Item:
ONSV21CCS132

Original Imperial German WWI Era Medal & Belt Buckle Grouping with EKII, Hindenberg Cross & Wound Badge

Regular price $250.00

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Item Description

Original Item: One-of-a-kind Set. This is a very nice Imperial German WWI Medal & Belt buckle collectors set, consisting of three awards, two of which are on a medal bar, and a very nice Prussian Brass & Nickle Belt Buckle.

The following two medals are mounted to the metal bar with their ribbons:

- Imperial German WWI Iron Cross 1914 2nd Class Medal (Eisernes Kreuz 2. Klasse, or EKII)
- German WWI Honor Cross of the World War 1914/1918 (Hindenburg Cross) Medal

Also included is a hollow back Wound Badge in Black, which is made from stamped bronze. Condition of the items is very good, with a great lightly worn patina. There is some fading to the ribbons on the medal bar, which is to be expected after 100 years. The wound badge also has lost a lot of the original black paint, however now it has a lovely oxidized bronze patina.

A lovely Imperial German Set, ready to display!

Below is an explanation of each medal in detail:

German WWI Prussian Iron Cross 2nd Class with Ribbon:
Established by Frederick William in 1813 for gallantry in action, the Eisernes Kreuz (EK) decoration was revived several times for later conflicts. The bulk of the issues are divided into 1st and 2nd class versions, but a rare and superior 'Grand Cross' was also awarded for successful field commanders. During WW1 the lower decoration was freely awarded with 5½ million second class types issued. Originally, the Iron Cross was an award of the Kingdom of Prussia, however given Prussia's pre-eminent place in the German Empire formed in 1871, it became an award for all of Germany.

The basic design of the WW1 crosses is a central cross patee struck from iron and mounted in a silver frame which has a raised crenulated decorative border. The obverse of the cross bears the date 1914 under a crowned 'W' monogram. Reverse bears an oak leaf cluster with the date of the decoration’s institution, 1813 underneath - the crowned initials of Frederick William are in the top arm above the oak leaf cluster. Suspension for second-class types is by means of a ring, and frequently this ring bears a maker's stamp.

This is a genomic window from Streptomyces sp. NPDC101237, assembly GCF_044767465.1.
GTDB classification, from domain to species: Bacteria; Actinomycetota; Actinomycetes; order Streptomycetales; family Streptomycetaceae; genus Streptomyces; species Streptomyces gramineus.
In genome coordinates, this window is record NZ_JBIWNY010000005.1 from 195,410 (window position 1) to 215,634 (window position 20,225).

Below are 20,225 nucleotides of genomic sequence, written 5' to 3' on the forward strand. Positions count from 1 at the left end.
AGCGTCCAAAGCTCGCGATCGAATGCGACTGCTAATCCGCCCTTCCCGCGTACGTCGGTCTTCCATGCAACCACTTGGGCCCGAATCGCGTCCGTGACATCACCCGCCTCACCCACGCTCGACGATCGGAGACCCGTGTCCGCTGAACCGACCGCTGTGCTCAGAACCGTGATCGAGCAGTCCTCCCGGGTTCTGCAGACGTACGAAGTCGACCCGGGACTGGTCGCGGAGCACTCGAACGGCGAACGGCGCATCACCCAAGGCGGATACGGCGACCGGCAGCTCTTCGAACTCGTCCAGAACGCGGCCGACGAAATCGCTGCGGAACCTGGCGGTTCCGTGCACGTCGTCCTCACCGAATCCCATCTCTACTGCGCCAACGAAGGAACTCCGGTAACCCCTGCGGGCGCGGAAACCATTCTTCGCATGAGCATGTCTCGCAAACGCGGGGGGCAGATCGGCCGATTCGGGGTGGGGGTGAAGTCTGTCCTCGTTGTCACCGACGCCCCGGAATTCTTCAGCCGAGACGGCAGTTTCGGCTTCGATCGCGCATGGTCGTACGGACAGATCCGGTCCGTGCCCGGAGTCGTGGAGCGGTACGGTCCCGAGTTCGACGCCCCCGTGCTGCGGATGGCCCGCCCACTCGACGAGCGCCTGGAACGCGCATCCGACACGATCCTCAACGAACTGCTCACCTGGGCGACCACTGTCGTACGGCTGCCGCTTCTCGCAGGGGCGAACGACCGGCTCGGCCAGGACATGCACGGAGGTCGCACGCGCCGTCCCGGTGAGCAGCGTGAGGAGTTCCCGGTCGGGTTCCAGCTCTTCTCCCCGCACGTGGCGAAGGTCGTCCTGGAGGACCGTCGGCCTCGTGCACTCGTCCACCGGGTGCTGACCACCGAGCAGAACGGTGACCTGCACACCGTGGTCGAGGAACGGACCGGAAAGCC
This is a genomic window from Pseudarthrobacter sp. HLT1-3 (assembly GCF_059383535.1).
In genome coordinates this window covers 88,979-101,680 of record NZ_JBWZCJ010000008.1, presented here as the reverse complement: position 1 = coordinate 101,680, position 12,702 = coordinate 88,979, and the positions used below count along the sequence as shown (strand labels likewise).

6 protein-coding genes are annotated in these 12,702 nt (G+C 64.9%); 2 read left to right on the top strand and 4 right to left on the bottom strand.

Please examine the edge seam for authentication, which is not present on reproductions. Iron crosses were commonly constructed from an iron core sandwiched in a surrounding two part silver frame, normally the seam of these two silver parts is visible around the edge of the cross as is seen on this fine example.

Hindenburg Cross with Crossed Swords (for combat):
The Honor Cross of the World War 1914/1918 (German: Das Ehrenkreuz des Weltkriegs 1914/1918), commonly, but incorrectly, known as the Hindenburg Cross was established by Field Marshal Paul von Hindenburg, President of the German Republic, by an order dated 13 July 1934, to commemorate the distinguished deeds of the German people during the First World War. This was Germany's first official service medal for soldiers of Imperial Germany who had taken part in the war, and where they had since died it was also awarded to their surviving next-of-kin. Shortly after its issuance, the government of NSDAP Germany declared the award as the only official service decoration of the First World War and further forbid the continued wearing of German Free Corps awards on any military or paramilitary uniform of a state or NSDAP Party organization.

This example is marked on the back with G 18.

The German Wound Badge (Verwundetenabzeichen) was instituted by Kaiser Wilhelm II on 3 March 1918 during the First World War to recognize those wounded in the conflict. It was designed using a World War One style Imperial German Stahlhelm helmet as the main motif. The helmet was set on top two crossed swords against a pebbled background and surrounded by a laurel leaves wreath.

The Wound Badge Awards came in three different types of grades representing the amount , or severity, of wounds received. The first grade, the Black Wound Badge was awarded for 1 to 2 wounds received in combat. The Silver Grade was awarded for 3 to 4 wounds, and finally the Gold Grade for 5 or more wounds, total disability, or death.

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